Recently a relative passed along an online inflammatory pamphlet. Wars, freaky climate, economic meltdown, oppressive governments, violence in the streets, feckless politicians – it grimly prophesized the end of life as we know it. The solution: horde precious metals, buy a gun, hunker down with plenty of water and dry goods, and accept Jesus as your Savior.
I didn’t respond. There is no sense kicking the dog just to see if she’ll bark. Instead I reserved a table at a nice restaurant and took my wife out on a date to commemorate 40 years of marriage. We’ve seen plenty of market and mood swings over the years, and still we’ve managed to muddle through together. I don’t know how exactly. We help each other out, but we don’t talk much about it. Plus my hearing isn’t what it used to be. Or maybe I hear what I need to hear and disregard the rest.
We got married after I was discharged from the Army. People weren’t welcoming soldiers back from Vietnam as heroes then. Now the country is engaged in more useless wars, and we plaster pictures of soldiers all over the media and call them patriots. It’s pure theater. Our culture is so saturated with manipulated images that some of us can no longer tell the difference between the images and the reality they represent. If we still had the draft, and the sons and daughters of upper class Americans were slogging through the mine-laden fields of Afghanistan, I doubt we would be there.
In these unsettled times, the best thing is to follow the advice of Voltaire’s Candide and cultivate your garden. I have great respect for people who quietly go about their business in an honest, competent manner and help others out with no expectation of recognition or reward. I’ve had plenty of role models to follow in my line of work, and it’s been a blessing.
For me, the greatest satisfaction has come from working with people on a one-on-one basis, whether it was as a volunteer for Big Brothers Big Sisters, Meals on Wheels, Literacy Volunteers or other organizations. I like the concreteness of it, the immediate feedback. I don’t get the same level of satisfaction from sitting around a table with others and making big plans. It’s necessary and even useful, but it’s too easy to disappear without remainder into the endless talk and meetings.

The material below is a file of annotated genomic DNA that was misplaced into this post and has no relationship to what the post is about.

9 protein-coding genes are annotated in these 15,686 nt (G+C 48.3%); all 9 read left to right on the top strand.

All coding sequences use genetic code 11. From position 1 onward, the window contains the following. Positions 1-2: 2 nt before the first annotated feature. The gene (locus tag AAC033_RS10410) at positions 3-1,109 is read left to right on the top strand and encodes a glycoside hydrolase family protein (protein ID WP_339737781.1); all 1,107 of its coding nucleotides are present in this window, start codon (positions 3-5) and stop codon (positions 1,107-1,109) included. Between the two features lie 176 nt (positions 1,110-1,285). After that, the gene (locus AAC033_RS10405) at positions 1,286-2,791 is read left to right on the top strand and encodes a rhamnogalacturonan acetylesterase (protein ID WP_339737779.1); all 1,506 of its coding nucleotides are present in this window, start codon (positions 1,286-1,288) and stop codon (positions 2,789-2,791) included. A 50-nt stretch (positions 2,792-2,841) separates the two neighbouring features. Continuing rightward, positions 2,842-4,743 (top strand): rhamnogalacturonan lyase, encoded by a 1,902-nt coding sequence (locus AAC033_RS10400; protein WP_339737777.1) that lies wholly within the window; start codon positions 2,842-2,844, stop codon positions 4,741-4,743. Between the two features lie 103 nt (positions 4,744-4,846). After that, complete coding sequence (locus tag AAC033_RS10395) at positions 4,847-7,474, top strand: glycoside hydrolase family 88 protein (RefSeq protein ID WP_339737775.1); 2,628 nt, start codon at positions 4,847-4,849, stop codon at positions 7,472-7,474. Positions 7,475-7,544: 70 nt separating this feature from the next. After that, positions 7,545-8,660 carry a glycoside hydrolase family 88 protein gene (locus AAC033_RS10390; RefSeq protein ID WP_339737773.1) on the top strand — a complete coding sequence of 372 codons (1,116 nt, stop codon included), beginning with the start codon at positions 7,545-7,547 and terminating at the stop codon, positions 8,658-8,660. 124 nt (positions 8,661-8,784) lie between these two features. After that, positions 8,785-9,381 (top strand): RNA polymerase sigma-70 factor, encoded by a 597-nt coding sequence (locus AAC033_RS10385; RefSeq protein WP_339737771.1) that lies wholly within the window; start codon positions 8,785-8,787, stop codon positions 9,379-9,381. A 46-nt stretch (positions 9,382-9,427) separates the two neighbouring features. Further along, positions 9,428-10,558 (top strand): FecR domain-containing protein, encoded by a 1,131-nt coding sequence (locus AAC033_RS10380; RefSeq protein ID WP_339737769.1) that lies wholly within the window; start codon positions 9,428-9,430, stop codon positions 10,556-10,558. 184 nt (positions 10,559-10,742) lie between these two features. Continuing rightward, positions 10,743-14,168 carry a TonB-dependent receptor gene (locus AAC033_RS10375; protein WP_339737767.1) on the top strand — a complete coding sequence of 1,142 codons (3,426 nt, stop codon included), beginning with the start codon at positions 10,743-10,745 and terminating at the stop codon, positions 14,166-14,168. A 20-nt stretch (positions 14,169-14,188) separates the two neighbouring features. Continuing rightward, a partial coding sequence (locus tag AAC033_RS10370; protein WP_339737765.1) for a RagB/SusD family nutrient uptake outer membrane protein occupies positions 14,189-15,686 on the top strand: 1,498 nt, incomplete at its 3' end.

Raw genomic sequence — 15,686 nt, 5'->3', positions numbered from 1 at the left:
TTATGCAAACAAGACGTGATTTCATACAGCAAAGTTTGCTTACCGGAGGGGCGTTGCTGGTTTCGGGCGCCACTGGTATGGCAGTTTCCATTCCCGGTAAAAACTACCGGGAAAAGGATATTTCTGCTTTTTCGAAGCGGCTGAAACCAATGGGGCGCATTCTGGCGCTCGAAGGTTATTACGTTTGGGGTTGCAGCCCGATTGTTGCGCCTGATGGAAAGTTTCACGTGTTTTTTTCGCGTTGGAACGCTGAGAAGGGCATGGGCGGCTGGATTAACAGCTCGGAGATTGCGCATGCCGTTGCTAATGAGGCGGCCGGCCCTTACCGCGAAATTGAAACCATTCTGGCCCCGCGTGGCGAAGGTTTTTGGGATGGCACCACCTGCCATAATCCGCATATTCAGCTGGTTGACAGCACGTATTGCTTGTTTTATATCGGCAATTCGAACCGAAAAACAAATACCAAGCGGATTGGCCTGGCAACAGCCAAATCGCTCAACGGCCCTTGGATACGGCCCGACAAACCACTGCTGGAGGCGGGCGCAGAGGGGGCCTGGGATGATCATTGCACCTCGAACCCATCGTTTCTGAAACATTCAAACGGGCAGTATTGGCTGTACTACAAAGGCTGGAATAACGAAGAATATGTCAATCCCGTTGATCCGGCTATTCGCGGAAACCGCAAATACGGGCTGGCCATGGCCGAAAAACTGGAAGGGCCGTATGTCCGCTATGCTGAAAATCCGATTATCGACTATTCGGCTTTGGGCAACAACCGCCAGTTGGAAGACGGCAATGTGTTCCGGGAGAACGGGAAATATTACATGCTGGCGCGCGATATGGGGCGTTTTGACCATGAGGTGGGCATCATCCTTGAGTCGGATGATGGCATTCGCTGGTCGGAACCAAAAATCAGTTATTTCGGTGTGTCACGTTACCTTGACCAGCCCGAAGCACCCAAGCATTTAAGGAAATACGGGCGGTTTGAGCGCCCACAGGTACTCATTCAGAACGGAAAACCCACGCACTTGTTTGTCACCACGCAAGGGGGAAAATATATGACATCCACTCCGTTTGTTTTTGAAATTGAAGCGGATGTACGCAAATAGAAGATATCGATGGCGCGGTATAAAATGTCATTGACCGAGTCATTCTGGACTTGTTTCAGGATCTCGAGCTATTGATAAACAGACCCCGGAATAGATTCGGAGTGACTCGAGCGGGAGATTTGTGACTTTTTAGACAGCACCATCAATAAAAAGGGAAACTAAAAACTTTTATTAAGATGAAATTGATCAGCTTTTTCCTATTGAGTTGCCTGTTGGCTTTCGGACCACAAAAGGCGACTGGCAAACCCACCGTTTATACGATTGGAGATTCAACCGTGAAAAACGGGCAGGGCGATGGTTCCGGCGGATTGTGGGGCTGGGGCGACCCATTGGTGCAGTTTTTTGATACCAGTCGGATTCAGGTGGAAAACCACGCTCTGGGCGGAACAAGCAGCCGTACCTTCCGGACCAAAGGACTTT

People talk entirely too much these days, mostly about themselves. It’s when you stop thinking so much about yourself, and whether you’re happy, or what would make you happy, that you start to pay attention to the more interesting stuff that is out there waiting for you to discover it.
I’m going to miss all of the fabulous people and community projects I’ve been privileged to know and be a part of during my tenure with SLHI. Groups working in community gardens, health clinics, in-home care, advocacy on behalf of children and people with mental illnesses, self-help circles, networks linking up people with resources, organizing the homeless, churches that walk the talk in their social ministries. It never ceases to amaze me how strong and resilient most people are, especially in difficult times.
To my relatives, I would say this: If you think these are the end times, look for the people in your own backyard who are out there every day weaving a rich web of social reciprocity and building better communities. They are not images living inside your head or fools hunkered down in caves with precious metals and dry goods. They are outside waiting for you to join them.
Go out and play. Walk in the light of human connection. It’s where the joy is.
Feedback? Send it my way: Roger.Hughes@slhi.org.
*The Drift reflects the views of the author, and does not represent the official view of SLHI’s Board of Trustees and staff.